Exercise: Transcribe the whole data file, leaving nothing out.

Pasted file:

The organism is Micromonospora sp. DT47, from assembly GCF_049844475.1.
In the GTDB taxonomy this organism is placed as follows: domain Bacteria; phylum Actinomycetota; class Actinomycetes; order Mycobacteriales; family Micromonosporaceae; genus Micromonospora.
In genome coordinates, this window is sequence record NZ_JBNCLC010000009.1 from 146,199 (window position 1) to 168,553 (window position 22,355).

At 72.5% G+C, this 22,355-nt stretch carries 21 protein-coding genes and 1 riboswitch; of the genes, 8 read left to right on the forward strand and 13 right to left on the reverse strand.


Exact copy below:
The organism is Micromonospora sp. DT47, from assembly GCF_049844475.1.
In the GTDB taxonomy this organism is placed as follows: domain Bacteria; phylum Actinomycetota; class Actinomycetes; order Mycobacteriales; family Micromonosporaceae; genus Micromonospora.
In genome coordinates, this window is sequence record NZ_JBNCLC010000009.1 from 146,199 (window position 1) to 168,553 (window position 22,355).

At 72.5% G+C, this 22,355-nt stretch carries 21 protein-coding genes and 1 riboswitch; of the genes, 8 read left to right on the forward strand and 13 right to left on the reverse strand.